Once we had emerged from the wooded area, there was an open slope down to the wide and open stretch of beautiful white sandy beach.  This area of Sweden is known for amber washing up ashore, so we were on a treasure hunt immediately!  The rocks and stones were so beautiful.  Many different colours and patterns, and soon the children were collecting them and stowing half of Sweden away in their pockets.  They had a lot of favourite ones, and there were some tough decisions to be made about which few could come home with us, after they had lugged them a good way along the beach!  Unfortunately we didn’t manage to locate any amber, but we did enjoy the stunning beach, its views, and the windiest part of the walk.  The boys loved racing the waves in and out, standing on the verge of the water and then running backwards before the next wave could soak their feet:-)

After the beach it was up through the heath land and admiring the views on the way up, as well as the few hardy flowers that had been brave and already opened.  Then it was back into the forest again to head towards the car.  It was so nice to finally feel we were out in spring sunshine and the walk had amazing views.  A truly beautiful place, and as the park describes themselves “a biodiversity gem”.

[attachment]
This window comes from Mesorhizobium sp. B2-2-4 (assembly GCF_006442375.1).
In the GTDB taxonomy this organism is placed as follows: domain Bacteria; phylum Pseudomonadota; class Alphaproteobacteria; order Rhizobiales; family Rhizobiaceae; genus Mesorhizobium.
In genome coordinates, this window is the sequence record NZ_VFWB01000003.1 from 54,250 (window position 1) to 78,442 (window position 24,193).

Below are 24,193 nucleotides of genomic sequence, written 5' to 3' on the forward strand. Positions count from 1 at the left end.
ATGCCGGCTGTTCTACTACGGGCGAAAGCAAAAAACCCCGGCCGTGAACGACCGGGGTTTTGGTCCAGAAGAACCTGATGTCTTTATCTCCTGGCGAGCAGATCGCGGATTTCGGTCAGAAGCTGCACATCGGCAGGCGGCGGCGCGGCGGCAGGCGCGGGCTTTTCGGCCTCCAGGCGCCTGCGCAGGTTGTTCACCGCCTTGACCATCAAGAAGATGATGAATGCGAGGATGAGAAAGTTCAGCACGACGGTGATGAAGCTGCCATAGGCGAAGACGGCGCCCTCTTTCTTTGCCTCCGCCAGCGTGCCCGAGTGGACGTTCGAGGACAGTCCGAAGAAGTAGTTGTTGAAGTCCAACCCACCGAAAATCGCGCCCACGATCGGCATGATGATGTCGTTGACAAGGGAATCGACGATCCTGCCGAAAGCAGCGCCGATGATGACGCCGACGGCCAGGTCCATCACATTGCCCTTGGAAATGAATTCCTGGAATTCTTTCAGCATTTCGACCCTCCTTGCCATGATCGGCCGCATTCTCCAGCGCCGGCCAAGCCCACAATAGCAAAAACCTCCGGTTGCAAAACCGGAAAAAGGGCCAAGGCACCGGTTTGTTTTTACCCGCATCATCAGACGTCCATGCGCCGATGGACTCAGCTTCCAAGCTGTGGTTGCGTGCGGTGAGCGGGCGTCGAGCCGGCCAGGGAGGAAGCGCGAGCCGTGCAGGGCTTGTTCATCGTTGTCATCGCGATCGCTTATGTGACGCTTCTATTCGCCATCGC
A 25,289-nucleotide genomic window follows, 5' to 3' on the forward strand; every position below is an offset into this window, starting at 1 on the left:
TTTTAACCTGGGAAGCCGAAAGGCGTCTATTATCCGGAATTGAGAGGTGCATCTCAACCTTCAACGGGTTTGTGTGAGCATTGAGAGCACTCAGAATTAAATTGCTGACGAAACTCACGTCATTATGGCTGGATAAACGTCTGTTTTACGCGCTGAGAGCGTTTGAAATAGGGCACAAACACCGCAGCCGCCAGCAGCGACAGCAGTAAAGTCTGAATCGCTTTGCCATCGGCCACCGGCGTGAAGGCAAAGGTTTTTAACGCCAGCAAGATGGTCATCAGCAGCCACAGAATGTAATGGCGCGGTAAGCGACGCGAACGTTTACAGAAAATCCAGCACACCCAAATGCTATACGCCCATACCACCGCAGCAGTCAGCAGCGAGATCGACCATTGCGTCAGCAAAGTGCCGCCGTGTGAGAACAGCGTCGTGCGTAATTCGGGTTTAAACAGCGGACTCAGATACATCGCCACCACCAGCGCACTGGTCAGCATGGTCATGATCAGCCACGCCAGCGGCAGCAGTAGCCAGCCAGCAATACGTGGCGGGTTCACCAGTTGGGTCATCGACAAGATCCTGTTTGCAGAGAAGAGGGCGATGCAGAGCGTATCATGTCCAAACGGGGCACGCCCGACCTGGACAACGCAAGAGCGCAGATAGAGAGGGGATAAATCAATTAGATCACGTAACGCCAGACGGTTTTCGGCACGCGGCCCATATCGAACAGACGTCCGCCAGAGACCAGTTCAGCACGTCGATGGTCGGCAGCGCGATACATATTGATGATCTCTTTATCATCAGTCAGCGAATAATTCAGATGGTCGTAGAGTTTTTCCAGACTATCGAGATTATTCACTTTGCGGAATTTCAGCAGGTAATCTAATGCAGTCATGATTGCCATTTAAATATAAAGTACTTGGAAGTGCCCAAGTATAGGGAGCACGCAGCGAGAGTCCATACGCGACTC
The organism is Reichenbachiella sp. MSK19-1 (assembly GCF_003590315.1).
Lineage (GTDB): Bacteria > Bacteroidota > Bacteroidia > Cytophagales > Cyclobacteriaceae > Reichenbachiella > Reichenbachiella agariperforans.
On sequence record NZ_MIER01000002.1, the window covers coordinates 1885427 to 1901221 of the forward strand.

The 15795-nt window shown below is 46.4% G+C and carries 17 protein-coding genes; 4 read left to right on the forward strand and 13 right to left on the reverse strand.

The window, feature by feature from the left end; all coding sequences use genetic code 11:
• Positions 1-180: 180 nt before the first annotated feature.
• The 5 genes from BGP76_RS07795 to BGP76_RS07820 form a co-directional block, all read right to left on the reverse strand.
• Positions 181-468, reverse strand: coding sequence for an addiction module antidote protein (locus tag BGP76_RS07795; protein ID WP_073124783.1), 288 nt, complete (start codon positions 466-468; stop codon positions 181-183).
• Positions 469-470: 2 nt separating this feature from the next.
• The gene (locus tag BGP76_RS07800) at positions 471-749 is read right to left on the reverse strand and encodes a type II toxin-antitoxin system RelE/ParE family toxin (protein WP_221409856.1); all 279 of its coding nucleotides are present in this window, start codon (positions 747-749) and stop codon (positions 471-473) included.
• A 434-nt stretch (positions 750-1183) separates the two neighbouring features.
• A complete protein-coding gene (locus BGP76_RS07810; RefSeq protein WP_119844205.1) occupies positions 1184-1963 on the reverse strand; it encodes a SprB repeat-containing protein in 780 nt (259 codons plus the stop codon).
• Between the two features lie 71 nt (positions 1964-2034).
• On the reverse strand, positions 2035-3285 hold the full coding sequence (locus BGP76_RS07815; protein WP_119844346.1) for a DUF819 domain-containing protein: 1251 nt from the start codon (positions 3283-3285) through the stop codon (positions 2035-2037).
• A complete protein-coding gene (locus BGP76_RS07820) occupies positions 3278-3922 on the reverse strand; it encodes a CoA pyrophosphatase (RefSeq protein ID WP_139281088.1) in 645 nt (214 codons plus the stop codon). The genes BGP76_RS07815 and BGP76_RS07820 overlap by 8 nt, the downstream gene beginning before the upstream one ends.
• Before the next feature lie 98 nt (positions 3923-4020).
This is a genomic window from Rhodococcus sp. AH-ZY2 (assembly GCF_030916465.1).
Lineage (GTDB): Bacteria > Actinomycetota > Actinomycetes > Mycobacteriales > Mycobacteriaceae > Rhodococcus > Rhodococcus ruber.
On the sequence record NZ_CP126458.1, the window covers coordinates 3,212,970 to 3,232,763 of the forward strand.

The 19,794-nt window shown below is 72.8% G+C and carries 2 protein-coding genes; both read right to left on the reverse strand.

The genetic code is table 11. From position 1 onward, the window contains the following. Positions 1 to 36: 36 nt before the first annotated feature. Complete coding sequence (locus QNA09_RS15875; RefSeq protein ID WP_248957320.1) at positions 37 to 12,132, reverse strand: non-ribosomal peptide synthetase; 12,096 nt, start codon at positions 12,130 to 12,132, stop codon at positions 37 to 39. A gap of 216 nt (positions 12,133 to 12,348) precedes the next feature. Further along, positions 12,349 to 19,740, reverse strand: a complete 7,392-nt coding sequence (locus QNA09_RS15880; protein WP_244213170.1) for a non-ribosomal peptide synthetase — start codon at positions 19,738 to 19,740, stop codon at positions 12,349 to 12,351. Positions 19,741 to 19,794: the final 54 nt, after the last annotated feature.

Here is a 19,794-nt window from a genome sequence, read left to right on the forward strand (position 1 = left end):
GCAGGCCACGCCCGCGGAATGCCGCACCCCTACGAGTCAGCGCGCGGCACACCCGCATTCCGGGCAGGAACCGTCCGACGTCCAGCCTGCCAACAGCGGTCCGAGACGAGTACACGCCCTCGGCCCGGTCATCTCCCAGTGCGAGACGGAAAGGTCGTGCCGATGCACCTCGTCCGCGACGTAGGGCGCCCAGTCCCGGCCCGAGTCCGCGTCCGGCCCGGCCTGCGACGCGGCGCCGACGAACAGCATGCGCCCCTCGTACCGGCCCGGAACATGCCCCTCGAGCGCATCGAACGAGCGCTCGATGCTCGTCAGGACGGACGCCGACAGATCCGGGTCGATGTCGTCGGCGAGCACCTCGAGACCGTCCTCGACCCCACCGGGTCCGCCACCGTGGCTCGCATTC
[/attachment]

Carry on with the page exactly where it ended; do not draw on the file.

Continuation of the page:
Kiviksgraven – A Bronze Age Monument

Kiviksgraven, kungagraven, bronze age grave, Skane bronze age www.mammasschool.co.ukOn our recent trip to Kivik, we decided to visit Kiviksgraven.  This is a large Bronze Age grave monument, and one of the most remarkable bronze age monuments in Sweden.  There is a very large cairn on the top of the ground, marking the grave’s location, that is 75m across.  Underneath there is a burial chamber, with a passage leading into it.  In the centre of this burial chamber are 8 slabs.  It had always been thought that an important person or king was buried in there.  In the early 1930’s there was archaeological work done inside the grave, and although they thought they had found the king’s remains, it turned out they were probably several teenagers buried in there throughout a period of 600 years.

The Kiviksgraven is situated where people had lived 6,000 years ago, living off what the forest and sea gave them.  Then 3,500 years ago, the place took on some sort of spiritual significance and the Kiviksgraven was built.  The stone slabs inside the grave are adorned with bronze age drawings of ships, horses, and people.  There are now a lot of other burial mounds and standing stones too in the area.  The Kiviksgraven was discovered when back in the 18th century workers started using the stones for construction purposes.  Whilst doing this 2 men fell down into the chamber and the grave was discovered.